As you may have read in some of our recent blog entries, you should call around and do your research to make sure whoever is asking you for money really is who he or she says she is.  In the legal profession, that’s called due diligence.  However, giving that advice isn’t always as easy as taking it.  Lawyers like to think of themselves as pretty sophisticated people (trust us, we know a few), but that still hasn’t stopped them from being the targets of some of the biggest scams out there.

Scammers are using sophisticated tricks to target elements of the legal profession that are comparable to any trade.  Do you have membership fees for your gym, trade association, union, or even your local video-store?  Well lawyers have membership fees to their state bar association, and scammers have had no problem shaking lawyers down for ‘unpaid’ membership fees.  If someone calls or emails you asking you to pay an unpaid fee, look up the real number or email of the organization or business you have the membership with and ask them if you owe money.  If you do, pay them directly.  If you don’t, report the con-men who contacted you to the FTC.


Mystery Client

Lawyers are also susceptible to fake fictitious client wire-fraud, surprisingly similar to the mystery shopper scam.  A ‘client’ calls or emails and explains that they need a check transferred to them.  Sometimes it is an alimony or child support payment, and other times it is a settlement check.  The check will be delivered to the law firm, who will deposit it, take out the amount charged for their services, and then forward the remainder to the ‘client.’  All in a day’s work, right?

Wrong.  Just like the mystery shopper scam, the scammers give you a check, tell you to keep some for yourself, and send the rest back.  It turns out the original check was no good, and all that money you sent to them is coming out of your bank account.  Whenever you deposit a check, make sure the funds are not only available, but have actually arrived from the bank issuing the check before spending it.


Theft of Services

Have you been scrounging the job boards, craigslist, and the classifieds for some gainful employment, only to be targeted by scammers?  As the job market trudges on through the recession, more and more lawyers and professionals are right there with you.  When you find a job that seems too good to be true, do your research and make sure that it is a real business. Whether it’s doing legal research on the commodities markets in Paraguay or stuffing envelopes, make sure you are actually going to get paid before continuing on with the work.  A real employment contract means nothing from a fake company, so before signing up do your due diligence and Google it.  For the envelope stuffing and survey answering scams, there have probably been hundreds of other people before you who have done the work in exchange for empty promises.  Wouldn’t it be great if there was a website dedicated to outing these scammers and connecting victims with each other to fight against fraud?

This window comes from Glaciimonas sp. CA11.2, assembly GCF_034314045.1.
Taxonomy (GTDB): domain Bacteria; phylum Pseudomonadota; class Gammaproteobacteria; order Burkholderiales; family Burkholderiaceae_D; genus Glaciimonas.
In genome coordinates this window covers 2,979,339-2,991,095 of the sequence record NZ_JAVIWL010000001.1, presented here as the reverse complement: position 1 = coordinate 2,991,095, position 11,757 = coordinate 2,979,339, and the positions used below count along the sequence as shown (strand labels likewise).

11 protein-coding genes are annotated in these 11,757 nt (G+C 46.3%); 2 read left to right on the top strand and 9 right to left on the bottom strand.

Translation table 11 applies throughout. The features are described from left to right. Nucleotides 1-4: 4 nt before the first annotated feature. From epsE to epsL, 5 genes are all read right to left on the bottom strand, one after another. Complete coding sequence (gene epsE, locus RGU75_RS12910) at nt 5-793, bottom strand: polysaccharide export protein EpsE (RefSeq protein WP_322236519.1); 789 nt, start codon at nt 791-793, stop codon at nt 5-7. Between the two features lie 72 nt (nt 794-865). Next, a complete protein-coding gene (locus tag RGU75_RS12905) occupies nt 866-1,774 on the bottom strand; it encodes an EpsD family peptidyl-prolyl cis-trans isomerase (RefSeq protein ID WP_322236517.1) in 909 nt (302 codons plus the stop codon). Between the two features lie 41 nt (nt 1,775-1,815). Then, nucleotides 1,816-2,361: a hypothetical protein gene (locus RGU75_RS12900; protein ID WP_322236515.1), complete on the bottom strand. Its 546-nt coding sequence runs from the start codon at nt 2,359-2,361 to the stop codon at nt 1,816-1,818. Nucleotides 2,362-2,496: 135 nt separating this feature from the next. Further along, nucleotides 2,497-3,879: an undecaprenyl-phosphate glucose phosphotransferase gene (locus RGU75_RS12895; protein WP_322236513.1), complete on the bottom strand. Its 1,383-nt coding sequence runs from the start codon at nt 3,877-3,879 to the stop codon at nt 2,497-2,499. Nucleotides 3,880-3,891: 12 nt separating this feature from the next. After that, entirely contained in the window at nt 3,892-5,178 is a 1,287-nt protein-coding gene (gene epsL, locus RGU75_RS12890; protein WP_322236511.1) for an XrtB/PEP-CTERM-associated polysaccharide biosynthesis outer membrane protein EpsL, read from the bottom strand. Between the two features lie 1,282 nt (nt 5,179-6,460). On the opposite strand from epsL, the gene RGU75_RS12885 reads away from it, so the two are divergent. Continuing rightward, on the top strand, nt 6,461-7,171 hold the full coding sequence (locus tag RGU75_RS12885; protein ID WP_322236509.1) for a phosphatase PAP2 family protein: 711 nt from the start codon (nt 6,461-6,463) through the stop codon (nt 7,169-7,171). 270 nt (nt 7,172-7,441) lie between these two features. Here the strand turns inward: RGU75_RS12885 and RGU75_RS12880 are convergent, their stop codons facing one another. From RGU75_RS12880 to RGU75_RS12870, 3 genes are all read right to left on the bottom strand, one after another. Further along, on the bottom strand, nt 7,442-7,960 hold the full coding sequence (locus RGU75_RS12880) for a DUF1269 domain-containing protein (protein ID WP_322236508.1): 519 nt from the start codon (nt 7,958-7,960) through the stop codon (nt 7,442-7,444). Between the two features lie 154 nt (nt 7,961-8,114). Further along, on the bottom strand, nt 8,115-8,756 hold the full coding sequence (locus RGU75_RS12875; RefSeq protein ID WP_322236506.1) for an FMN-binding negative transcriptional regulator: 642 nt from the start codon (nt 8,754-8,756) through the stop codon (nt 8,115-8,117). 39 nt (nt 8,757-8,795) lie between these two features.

We created Scambook to help people who have been swindled, cheated, or robbed.  But as victims of any theft know, your money and property are not the only things taken from you.  When a con-man or con-woman or con-company pulls a fast one on you, they also rob you of your trust in other people and your sense of security. They can also steal your own confidence and self-esteem, because when someone tricks you, they can leave you feeling, well, stupid.

Don’t.  These savvy crooks pull every trick in the book to steal your money and leave you out to dry.  Their methods can be sophisticated schemes with professional polish using the most modern technology available.  Educate your friends and family members, and share your experience here to educate others.  Use your due diligence and research any person or business you are not absolutely 100% sure is the real deal before sending them money.  And, as you can see from the over $200,000,000 in scam losses reported here in the last few months, do not forget that you are not alone.


See Also

Lawyers Are The Victims? Sometimes Even Smart Guys Get Taken
Beware “Reshipping” Job Scam on Sites like Craigslist, LinkedIn and CareerBuilder
How to Avoid Fake Jobs on Craigslist, LinkedIn, and Careerbuilder

About The Author

Scambook is an online complaint resolution platform dedicated to obtaining justice for victims of fraud with unprecedented speed and accuracy. By building communities and providing resources on the latest scams, Scambook arms consumers with the up-to-date information they need to stay on top of emerging schemes. Since its inception, Scambook has resolved over $10 million in reported consumer damages.

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2 Responses

  1. kurt

    a 5th grader is much smarter than:
    mike knapp of nogo international

    I lost $100; the value to me $100.00 per hour, and 10/21/2011 because I feel 1 hour of MY brain cells EXPOSING this Nut Mike Knapp is NeCeSsAry !

    MIKE kNApP is a CON:
    The reason it says wholesale electrical supplies is that NoGo’s name is derived from the fact that he went to trade school in Hollywood, Florida to be an auto mechanic. He has a cousin on the police force and he set a car up with a remote control that shuts off the car and locks the doors (hence NO GO!).

  2. RA

    My wife took a cold call, being an innocent and trusting pensioner believed what she said about goverment grants and gave her pension card number. Myself being a shifty non believing person didn’t bielieve it rang and found out it was the 5th most popular scam. BR WARNED


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